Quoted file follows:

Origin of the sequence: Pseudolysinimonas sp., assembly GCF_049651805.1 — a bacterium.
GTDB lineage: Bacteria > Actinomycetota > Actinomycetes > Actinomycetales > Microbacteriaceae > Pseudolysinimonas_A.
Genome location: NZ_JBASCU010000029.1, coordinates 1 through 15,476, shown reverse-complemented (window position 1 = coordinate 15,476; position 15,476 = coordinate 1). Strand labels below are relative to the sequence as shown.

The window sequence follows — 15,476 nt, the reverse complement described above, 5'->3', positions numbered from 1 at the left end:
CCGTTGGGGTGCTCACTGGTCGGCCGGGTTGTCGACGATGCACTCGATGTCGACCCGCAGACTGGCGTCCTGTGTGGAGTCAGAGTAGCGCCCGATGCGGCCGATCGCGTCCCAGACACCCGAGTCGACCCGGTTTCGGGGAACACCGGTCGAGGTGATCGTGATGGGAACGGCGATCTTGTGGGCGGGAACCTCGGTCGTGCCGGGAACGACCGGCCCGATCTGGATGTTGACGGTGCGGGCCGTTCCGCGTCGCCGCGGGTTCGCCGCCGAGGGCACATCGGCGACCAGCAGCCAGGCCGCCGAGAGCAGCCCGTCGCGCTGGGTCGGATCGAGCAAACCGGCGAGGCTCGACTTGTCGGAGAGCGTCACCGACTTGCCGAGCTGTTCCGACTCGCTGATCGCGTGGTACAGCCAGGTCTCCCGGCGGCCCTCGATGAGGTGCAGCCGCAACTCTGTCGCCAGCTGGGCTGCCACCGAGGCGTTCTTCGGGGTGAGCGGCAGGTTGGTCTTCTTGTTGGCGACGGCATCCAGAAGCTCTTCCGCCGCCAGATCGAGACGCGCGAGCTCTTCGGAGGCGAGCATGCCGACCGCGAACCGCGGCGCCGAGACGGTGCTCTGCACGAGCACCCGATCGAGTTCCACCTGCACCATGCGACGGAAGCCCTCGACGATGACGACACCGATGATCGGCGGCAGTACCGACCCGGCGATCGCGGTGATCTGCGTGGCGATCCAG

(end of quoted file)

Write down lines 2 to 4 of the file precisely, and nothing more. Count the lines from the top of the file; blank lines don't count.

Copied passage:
GTDB lineage: Bacteria > Actinomycetota > Actinomycetes > Actinomycetales > Microbacteriaceae > Pseudolysinimonas_A.
Genome location: NZ_JBASCU010000029.1, coordinates 1 through 15,476, shown reverse-complemented (window position 1 = coordinate 15,476; position 15,476 = coordinate 1). Strand labels below are relative to the sequence as shown.

The window sequence follows — 15,476 nt, the reverse complement described above, 5'->3', positions numbered from 1 at the left end: